BC Sport Bikes Forum banner
1 - 15 of 15 Posts
G

·
Discussion Starter · #1 ·
My bike has a soft front brake it's been like that since i got it and i finally looked into fixing it. I bled the lines no bubbles and it's still soft. Then i took all the fluid out and filled the lines, bled them all the bubbles were gone in both the master cyl and the caliper it's still soft. The bike is an 86 with no metal lines. Could it be the line or the master cly that's ca:imwithstu using the squish.
 

·
mike was taken
Joined
·
530 Posts
My bike has a soft front brake it's been like that since i got it and i finally looked into fixing it. I bled the lines no bubbles and it's still soft. Then i took all the fluid out and filled the lines, bled them all the bubbles were gone in both the master cyl and the caliper it's still soft. The bike is an 86 with no metal lines. Could it be the line or the master cly that's ca:imwithstu using the squish.
if it's that old the calipers could be gummed with dirt or old brake fluid, the master could be gummed up with old brake fluid or the edges of the rubber slider in the master could be nicked/worn.
try cleaning the master out, and at the same time check the edges of the rubber sliders, they should be sharp and without nicks.
If that doesn't work take a look at the caliper, might even just be the pads.
 

·
:) you'll live longer
Joined
·
1,112 Posts
it could be worth it to bench bleed the master cylinder because when you say you bled the master cylinder too, did you really make sure all the bubbles are gone?
 
G

·
Discussion Starter · #4 ·
might want to look into changing the lines. if they are original, they are way past due changing. they will bulge when pressure is applied to them. new ones obviously don't have that problem.
 

·
Premium Member
Joined
·
11,196 Posts
Yep, old lines. The OEM's are better these days but those old ones were only so-so even when new compared to the OEM's these days. While you've got it all apart you may want to invest in the cost of new seals for the whole setup. These tend to get old and hard from age and heat.

But a total rebuild and lines is a fair amount of money for an older bike. You planning on trading up any time in the near future? If so perhaps just save it. If you're in love with the machine and plan on keeping it for another season or two then spend the bucks.
 

·
:) you'll live longer
Joined
·
1,112 Posts
maybe you could get a set of OEM brake lines from someone who's upgraded to braided lines and find a master cylinder/ lever from ebay and then replace that portion.

But check into making sure your fittings will work and you'll be able to mount it to your handle bar.
 

·
mike was taken
Joined
·
530 Posts
before you go running out for new lines though try putting one hand on the line while you squeeze the brake lever, if you can't feel it expand then it's not a big issue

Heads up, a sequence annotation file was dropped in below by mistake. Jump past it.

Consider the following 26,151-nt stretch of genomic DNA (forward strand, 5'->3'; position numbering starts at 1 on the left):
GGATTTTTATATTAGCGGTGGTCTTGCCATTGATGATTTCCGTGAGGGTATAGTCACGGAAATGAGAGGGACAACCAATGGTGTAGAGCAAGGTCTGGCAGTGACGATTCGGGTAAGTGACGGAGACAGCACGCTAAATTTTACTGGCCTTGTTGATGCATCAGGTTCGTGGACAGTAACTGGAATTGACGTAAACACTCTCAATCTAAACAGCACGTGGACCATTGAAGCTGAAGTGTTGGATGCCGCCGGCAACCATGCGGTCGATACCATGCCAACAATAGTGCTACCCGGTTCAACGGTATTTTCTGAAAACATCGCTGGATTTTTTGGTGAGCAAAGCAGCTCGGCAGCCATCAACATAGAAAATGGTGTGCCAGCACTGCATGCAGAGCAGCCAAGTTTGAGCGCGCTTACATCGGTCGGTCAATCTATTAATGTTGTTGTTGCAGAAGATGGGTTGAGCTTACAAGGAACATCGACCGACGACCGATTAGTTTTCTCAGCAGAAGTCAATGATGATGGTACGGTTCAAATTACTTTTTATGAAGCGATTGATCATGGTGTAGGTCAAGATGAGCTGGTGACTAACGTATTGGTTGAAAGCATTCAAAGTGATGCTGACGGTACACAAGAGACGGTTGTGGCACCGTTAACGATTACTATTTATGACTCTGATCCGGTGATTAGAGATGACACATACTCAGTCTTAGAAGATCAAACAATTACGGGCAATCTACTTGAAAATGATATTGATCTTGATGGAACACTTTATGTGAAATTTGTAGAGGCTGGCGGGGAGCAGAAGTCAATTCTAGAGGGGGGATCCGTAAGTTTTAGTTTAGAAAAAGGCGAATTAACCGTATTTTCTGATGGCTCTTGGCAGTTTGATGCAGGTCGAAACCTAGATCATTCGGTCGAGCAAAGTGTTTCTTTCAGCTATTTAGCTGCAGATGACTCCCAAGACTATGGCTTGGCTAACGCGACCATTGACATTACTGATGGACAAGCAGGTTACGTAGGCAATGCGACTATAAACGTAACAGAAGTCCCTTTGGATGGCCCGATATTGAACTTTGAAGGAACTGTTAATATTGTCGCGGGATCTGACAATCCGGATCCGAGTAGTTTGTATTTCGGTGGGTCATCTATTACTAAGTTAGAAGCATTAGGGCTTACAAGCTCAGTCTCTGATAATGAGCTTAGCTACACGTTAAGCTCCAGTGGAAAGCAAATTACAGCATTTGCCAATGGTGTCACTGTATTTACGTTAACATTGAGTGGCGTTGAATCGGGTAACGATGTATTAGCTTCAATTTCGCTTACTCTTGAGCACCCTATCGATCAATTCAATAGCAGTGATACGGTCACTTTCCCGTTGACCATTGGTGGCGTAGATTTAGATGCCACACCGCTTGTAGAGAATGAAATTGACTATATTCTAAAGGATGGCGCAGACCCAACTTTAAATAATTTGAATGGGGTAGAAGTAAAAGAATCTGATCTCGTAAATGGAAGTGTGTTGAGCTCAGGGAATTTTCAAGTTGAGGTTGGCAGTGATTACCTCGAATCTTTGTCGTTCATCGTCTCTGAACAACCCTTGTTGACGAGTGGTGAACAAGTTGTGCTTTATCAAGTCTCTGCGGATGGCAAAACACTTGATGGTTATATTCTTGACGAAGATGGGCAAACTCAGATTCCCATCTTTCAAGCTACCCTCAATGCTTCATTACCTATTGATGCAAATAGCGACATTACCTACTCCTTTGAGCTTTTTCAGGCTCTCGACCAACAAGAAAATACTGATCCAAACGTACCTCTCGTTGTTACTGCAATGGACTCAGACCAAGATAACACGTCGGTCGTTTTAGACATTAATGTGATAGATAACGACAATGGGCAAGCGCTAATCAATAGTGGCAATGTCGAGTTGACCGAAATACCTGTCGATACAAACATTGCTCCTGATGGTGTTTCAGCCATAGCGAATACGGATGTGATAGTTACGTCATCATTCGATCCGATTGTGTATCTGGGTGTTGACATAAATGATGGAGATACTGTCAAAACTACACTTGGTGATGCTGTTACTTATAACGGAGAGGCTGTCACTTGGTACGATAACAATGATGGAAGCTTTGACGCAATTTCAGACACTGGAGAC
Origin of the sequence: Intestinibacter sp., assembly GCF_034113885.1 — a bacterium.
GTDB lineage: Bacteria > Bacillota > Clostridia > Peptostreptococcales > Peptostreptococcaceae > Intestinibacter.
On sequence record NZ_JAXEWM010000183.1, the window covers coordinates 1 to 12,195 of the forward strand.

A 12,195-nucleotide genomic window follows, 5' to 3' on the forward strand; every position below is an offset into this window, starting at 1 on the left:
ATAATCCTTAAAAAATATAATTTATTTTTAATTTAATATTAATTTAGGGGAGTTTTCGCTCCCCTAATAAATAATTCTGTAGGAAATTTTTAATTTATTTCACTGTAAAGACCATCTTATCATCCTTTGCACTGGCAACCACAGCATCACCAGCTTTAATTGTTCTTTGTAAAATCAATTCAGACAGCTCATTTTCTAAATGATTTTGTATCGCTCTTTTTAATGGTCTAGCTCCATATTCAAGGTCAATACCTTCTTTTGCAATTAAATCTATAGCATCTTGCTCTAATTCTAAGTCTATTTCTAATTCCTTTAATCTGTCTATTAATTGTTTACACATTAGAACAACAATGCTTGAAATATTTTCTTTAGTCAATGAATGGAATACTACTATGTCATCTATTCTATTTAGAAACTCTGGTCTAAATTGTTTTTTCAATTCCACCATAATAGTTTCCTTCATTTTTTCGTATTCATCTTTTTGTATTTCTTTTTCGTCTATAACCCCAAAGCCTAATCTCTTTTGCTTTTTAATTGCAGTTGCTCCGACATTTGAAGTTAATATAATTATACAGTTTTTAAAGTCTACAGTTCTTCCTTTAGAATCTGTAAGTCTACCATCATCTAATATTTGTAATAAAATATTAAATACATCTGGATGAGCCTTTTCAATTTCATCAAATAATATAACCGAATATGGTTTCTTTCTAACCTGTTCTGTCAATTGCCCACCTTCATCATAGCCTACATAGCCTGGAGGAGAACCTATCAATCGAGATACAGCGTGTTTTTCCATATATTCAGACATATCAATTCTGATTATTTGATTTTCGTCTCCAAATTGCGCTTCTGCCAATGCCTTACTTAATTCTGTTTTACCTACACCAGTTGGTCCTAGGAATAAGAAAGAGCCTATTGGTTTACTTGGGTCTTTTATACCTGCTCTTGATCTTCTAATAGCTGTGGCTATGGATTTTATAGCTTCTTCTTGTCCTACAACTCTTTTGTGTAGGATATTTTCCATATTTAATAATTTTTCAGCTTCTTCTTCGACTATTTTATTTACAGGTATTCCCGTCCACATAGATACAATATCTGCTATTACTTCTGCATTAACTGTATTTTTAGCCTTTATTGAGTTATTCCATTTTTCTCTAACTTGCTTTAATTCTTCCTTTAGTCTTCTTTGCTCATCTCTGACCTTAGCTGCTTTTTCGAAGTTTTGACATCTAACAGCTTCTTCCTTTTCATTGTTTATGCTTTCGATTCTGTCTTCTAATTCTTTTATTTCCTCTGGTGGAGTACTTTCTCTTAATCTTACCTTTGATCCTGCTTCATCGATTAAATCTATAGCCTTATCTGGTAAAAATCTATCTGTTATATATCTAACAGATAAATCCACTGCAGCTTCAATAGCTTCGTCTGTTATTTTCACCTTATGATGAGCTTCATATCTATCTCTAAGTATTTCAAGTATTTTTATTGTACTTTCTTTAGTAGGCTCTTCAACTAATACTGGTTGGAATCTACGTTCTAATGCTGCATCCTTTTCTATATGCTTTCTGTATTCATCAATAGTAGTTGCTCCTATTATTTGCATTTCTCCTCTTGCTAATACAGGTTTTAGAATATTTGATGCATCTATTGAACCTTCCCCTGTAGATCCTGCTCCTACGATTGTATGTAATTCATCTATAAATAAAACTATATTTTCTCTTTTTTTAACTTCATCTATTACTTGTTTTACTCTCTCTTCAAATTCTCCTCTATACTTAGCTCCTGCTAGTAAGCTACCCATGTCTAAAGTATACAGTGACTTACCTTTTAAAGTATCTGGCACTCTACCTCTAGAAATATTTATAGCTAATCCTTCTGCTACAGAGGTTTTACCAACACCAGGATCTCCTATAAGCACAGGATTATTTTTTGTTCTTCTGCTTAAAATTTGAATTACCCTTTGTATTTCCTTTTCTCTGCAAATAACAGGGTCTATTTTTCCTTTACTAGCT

i'd much rather check out the condition of the master and caliper before i went out spending money, doing proper maintenance is free
 
G

·
Discussion Starter · #8 ·
yep the brake line expands that was one of the first things i checked. i priced it out at honda they want $260 for the line. any suggestions on making my own line. the pads are like new but i haven't torn down the cyls to look at the seals yet. thanks for the help any suggestions are appreciated
 

·
Registered
Joined
·
8,785 Posts
We make lines , stop going to big dealers man you drive an old bike.

Try this tonight it's the best trick ever. Strap the brake lever with a zip strap right to the handle bar and let it sit over night. 99% of the time it works mint. If it doesn't work your leaking past the masters which is about $30 a rebuild kit.
 

·
Registered Abuser
Joined
·
1,017 Posts
Had the same problem with an old Honda. Bled it, scrubbed the pads, replaced the pads, no noticeable change. Didn't replace the lines though. Didn't know Bill at that time either.
 

·
Premium Member
Joined
·
11,196 Posts
Oh it works OK. The idea is that the pressure makes any airbubbles in the lines smaller through compression and being smaller they can float up to the master cylinder easier where they'll burp out the pickup hole and into the reservoir. It may happen right away or it may take a short bit of riding after you go back out.

Or it may just be the lines getting spongy.
 
G

·
Discussion Starter · #14 ·
borderline, you beat me to that trick.

my bikes old too, and i dropped 80 bucks on a set of hh pads, but my brakes are still to weak for my liking. they are braided lines though.

would it likely be seized calipers? or master cylinder? they are strong enough, but no initial braking. the lever goes really far before any reaction.
 
1 - 15 of 15 Posts
Top